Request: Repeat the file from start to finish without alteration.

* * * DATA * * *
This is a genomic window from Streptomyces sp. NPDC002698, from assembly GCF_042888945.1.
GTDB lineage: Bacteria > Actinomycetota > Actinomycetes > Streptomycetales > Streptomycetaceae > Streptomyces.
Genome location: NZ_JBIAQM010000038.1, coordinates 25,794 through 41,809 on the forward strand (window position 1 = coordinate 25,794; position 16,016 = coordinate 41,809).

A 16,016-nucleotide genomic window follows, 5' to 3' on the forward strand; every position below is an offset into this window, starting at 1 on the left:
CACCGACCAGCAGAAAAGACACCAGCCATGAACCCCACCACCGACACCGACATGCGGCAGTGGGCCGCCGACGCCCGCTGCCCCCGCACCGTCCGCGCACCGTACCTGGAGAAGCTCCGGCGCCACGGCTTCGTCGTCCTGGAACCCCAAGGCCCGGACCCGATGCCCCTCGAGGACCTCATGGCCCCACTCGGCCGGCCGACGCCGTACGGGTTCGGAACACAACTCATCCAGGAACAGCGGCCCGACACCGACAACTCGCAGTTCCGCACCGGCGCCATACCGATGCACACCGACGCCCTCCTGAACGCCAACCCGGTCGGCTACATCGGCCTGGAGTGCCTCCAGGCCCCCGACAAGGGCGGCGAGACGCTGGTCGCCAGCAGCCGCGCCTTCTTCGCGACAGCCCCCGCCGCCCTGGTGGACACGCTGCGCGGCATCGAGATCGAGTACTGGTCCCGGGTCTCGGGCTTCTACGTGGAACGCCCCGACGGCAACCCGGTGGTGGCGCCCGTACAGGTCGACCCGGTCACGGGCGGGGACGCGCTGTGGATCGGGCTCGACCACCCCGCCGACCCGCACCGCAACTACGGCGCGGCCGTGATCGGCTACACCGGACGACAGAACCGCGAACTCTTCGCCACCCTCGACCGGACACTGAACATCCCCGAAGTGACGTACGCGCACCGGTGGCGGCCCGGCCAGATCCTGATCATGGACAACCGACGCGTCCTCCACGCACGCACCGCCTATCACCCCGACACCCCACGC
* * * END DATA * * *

This is a genomic window from Streptomyces sp. NPDC002698, from assembly GCF_042888945.1.
GTDB lineage: Bacteria > Actinomycetota > Actinomycetes > Streptomycetales > Streptomycetaceae > Streptomyces.
Genome location: NZ_JBIAQM010000038.1, coordinates 25,794 through 41,809 on the forward strand (window position 1 = coordinate 25,794; position 16,016 = coordinate 41,809).

A 16,016-nucleotide genomic window follows, 5' to 3' on the forward strand; every position below is an offset into this window, starting at 1 on the left:
CACCGACCAGCAGAAAAGACACCAGCCATGAACCCCACCACCGACACCGACATGCGGCAGTGGGCCGCCGACGCCCGCTGCCCCCGCACCGTCCGCGCACCGTACCTGGAGAAGCTCCGGCGCCACGGCTTCGTCGTCCTGGAACCCCAAGGCCCGGACCCGATGCCCCTCGAGGACCTCATGGCCCCACTCGGCCGGCCGACGCCGTACGGGTTCGGAACACAACTCATCCAGGAACAGCGGCCCGACACCGACAACTCGCAGTTCCGCACCGGCGCCATACCGATGCACACCGACGCCCTCCTGAACGCCAACCCGGTCGGCTACATCGGCCTGGAGTGCCTCCAGGCCCCCGACAAGGGCGGCGAGACGCTGGTCGCCAGCAGCCGCGCCTTCTTCGCGACAGCCCCCGCCGCCCTGGTGGACACGCTGCGCGGCATCGAGATCGAGTACTGGTCCCGGGTCTCGGGCTTCTACGTGGAACGCCCCGACGGCAACCCGGTGGTGGCGCCCGTACAGGTCGACCCGGTCACGGGCGGGGACGCGCTGTGGATCGGGCTCGACCACCCCGCCGACCCGCACCGCAACTACGGCGCGGCCGTGATCGGCTACACCGGACGACAGAACCGCGAACTCTTCGCCACCCTCGACCGGACACTGAACATCCCCGAAGTGACGTACGCGCACCGGTGGCGGCCCGGCCAGATCCTGATCATGGACAACCGACGCGTCCTCCACGCACGCACCGCCTATCACCCCGACACCCCACGC